Perdue calls for election police in Georgia
ATLANTA — Former U.S. Sen. David Perdue promised Thursday to establish a new police force to investigate election fraud if elected governor of Georgia, marking the Republican’s latest attempt to energize Donald Trump supporters by channeling GOP fury over the 2020 results.
Perdue also said he’d require election results to be “independently audited” before they’re certified, taking a swipe at Gov. Brian Kemp for not delaying the process. The governor was bound by law to certify the 2020 election, which ended with a slim Joe Biden victory over Trump.
The proposal to create an “Election Law Enforcement Division” in Georgia echoed a plan unveiled this week by Florida Gov. Ron DeSantis to establish a first-of-its-kind police force that has infuriated voting rights advocates.
It’s among a string of proposals by Perdue that have put false claims of election fraud at the center of his primary
challenge against Kemp. That approach helped Perdue win support from the former president, who vowed to defeat Kemp after he refused to reverse his election defeat.
“Leave it to a 20-year career politician like Kemp to sit on his hands when we needed him most,” Perdue said Thursday. “He failed us, and Georgians lost confidence that their vote would count.”
No evidence of fraud: State election officials have said there’s no indication of fraud after three ballot counts and multiple investigations. Pro-Trump lawsuits seeking to overturn the election were dismissed or withdrawn from courts. Biden defeated Trump by about 12,000 votes in Georgia.
Perdue opened his campaign by criticizing Kemp for failing to call a special session to overhaul election laws, said he wouldn’t have certified the state election if he was governor, and filed a lawsuit that mirrored debunked claims from a conspiracy theorist.
Kemp spokesman Cody Hall said the proposal amounted to an admission from Perdue that “his entire campaign is a lie.”
“His proposal recognizes that governors have no legal authority in the oversight,
administration, or investigation of elections under current state law and constitution,” he said.
The winner of the GOP primary will face Democrat Stacey Abrams in November. Abrams, who was narrowly defeated by Kemp in 2018, has mocked the GOP infighting as a distraction from efforts to expand health care access and improve education.
It’s not immediately clear how the new police force would operate, but Perdue said it would be designed to investigate election crimes and leave Georgia voters assured that “only legal votes will be counted.”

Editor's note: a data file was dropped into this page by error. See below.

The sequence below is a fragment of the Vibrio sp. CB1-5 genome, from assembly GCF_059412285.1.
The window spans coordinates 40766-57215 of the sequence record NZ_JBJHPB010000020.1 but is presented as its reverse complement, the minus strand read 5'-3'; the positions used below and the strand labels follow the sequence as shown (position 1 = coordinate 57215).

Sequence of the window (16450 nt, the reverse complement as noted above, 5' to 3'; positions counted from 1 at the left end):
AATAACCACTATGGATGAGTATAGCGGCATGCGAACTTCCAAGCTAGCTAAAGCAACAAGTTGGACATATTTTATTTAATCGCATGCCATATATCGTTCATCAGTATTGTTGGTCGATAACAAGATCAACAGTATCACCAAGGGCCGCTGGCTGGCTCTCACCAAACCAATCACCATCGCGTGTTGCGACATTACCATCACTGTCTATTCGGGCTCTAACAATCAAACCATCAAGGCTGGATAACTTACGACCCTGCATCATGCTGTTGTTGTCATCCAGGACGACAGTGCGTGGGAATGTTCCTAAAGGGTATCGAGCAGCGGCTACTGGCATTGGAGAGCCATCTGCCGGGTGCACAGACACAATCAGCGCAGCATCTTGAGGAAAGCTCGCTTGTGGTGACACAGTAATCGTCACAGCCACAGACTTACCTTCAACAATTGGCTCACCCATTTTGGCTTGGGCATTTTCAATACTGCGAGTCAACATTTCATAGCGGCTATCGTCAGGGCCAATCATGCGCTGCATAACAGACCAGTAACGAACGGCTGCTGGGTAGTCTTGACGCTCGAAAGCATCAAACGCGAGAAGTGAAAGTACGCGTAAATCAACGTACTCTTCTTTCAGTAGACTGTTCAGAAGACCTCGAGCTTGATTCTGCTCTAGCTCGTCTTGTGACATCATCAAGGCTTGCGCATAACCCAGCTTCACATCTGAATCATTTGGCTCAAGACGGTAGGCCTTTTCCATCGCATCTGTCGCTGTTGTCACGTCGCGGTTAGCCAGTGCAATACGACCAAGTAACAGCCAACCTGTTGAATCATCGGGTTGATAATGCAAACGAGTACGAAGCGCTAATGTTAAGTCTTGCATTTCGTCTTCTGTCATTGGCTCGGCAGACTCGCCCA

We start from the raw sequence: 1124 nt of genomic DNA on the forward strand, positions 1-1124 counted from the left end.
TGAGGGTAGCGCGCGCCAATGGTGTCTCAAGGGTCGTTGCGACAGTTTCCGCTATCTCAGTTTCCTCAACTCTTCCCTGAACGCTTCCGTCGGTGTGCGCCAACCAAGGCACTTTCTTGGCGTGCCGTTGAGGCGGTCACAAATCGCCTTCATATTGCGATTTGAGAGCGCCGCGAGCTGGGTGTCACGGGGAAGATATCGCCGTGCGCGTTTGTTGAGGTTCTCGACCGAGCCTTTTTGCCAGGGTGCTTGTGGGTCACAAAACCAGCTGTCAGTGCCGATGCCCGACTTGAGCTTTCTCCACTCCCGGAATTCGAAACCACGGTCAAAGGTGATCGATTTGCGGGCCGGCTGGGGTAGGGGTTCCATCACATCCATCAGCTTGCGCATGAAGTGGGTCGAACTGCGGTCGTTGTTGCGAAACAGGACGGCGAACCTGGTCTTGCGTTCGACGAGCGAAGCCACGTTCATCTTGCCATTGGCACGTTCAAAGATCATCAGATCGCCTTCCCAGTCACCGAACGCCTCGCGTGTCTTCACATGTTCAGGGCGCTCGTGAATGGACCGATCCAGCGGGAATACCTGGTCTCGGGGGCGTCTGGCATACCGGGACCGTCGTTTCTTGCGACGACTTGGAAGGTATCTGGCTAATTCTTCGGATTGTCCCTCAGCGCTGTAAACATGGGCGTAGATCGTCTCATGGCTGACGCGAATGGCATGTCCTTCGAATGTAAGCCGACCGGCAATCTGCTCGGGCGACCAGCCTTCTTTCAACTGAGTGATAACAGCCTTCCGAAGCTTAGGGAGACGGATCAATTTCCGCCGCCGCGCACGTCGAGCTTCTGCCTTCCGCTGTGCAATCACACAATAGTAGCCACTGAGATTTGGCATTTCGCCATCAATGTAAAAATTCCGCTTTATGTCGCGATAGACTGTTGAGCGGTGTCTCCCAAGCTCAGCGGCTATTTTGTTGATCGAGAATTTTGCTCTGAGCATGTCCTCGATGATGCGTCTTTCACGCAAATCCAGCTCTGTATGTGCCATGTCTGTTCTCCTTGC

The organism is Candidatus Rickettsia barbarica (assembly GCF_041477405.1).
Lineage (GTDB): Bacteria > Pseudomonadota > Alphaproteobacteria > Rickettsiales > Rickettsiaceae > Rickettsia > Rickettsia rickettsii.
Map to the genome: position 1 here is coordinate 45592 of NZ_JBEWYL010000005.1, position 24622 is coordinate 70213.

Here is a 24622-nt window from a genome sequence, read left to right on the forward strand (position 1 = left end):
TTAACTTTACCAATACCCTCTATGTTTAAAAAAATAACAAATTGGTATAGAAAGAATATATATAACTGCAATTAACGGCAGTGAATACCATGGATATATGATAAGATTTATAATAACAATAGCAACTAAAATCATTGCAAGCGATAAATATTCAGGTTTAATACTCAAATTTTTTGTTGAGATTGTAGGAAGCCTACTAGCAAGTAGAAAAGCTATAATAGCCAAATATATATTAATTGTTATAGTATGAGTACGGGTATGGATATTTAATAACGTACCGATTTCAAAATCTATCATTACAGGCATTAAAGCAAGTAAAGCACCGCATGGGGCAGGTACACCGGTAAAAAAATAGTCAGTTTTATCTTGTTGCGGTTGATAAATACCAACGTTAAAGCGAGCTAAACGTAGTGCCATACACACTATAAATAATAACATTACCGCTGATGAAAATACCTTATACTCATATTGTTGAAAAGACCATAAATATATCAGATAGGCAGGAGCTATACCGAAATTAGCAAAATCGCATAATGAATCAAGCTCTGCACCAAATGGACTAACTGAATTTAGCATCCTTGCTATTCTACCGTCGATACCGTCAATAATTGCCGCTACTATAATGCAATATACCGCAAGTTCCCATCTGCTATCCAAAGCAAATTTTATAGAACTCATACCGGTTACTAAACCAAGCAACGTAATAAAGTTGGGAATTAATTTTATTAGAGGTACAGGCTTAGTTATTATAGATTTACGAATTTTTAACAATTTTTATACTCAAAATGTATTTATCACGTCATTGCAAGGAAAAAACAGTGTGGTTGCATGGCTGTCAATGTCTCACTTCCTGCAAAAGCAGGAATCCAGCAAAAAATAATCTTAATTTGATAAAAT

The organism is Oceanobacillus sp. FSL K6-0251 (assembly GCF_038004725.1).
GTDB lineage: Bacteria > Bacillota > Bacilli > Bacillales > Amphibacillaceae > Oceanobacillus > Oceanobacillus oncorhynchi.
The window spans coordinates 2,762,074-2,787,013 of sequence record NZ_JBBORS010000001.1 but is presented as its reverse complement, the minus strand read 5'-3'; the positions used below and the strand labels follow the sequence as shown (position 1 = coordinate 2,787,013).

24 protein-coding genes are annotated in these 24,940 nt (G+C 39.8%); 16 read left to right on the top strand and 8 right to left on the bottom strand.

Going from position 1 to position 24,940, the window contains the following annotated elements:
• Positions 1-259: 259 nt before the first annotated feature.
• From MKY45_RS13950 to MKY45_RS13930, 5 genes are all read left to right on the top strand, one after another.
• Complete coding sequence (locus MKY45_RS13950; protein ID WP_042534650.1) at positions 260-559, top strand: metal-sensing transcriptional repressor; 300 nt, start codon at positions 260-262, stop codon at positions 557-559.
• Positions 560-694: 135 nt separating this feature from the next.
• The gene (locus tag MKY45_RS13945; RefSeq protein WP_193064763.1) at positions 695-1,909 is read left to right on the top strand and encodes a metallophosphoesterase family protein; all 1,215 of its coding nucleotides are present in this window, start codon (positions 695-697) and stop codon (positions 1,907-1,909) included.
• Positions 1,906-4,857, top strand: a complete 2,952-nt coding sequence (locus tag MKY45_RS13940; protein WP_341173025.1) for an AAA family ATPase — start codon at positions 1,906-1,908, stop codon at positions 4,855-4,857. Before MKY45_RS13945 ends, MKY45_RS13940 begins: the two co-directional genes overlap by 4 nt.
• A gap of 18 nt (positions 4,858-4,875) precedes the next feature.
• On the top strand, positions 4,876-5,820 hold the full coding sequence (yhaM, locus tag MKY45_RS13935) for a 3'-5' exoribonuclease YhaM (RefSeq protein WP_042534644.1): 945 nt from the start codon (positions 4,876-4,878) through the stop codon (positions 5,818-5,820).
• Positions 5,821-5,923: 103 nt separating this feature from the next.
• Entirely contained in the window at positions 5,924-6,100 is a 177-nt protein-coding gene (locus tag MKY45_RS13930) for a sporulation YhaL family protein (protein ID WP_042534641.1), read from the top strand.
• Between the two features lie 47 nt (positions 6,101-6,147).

The idea of a separate law enforcement unit devoted to investigating elections would go far beyond a proposal by House Speaker David Ralston that would allow the Georgia Bureau of Investigations to probe allegations of fraud.
Ralston recently said if the GBI had taken the lead on investigations rather than the secretary of state’s office, there might not be so many questions about the validity of the election.
Secretary of State Brad Raffensperger has drawn the fury of many GOP activists and politicians for refusing Trump’s demands to overturn his defeat.
“I’m not sure if, in an environment we were caught up in this past year, that the secretary of state is the appropriate agency to investigate,” said Ralston. “The GBI brings a much higher degree of professionalism as well as independence, and I think that’s vital to this process.”
Ralston’s plan would give the GBI jurisdiction to investigate potential violations of election law without having to be invited by a local jurisdiction, which is required in most cases under current law.
He’s seeking $500,000 in the state budget to fund five GBI agents to handle election investigations. The GBI agents would be in addition to 23 investigators within the secretary of state’s office.
Currently, election investigators in the secretary of state’s office look into complaints and then present their findings to the State Election Board, which can then refer cases to the attorney general’s office and levy fines. As a statewide law enforcement agency, the GBI would have broader authority to pursue criminal investigations.
Perdue’s stance on elections isn’t the only way he’s trying to separate himself from Kemp.
The Republican, who was defeated by Jon Ossoff in last year’s Senate runoff, has pledged to eliminate the state income tax, backed legislation that would pave the way to Buckhead cityhood and criticized Kemp for not more aggressively rolling back gun regulations.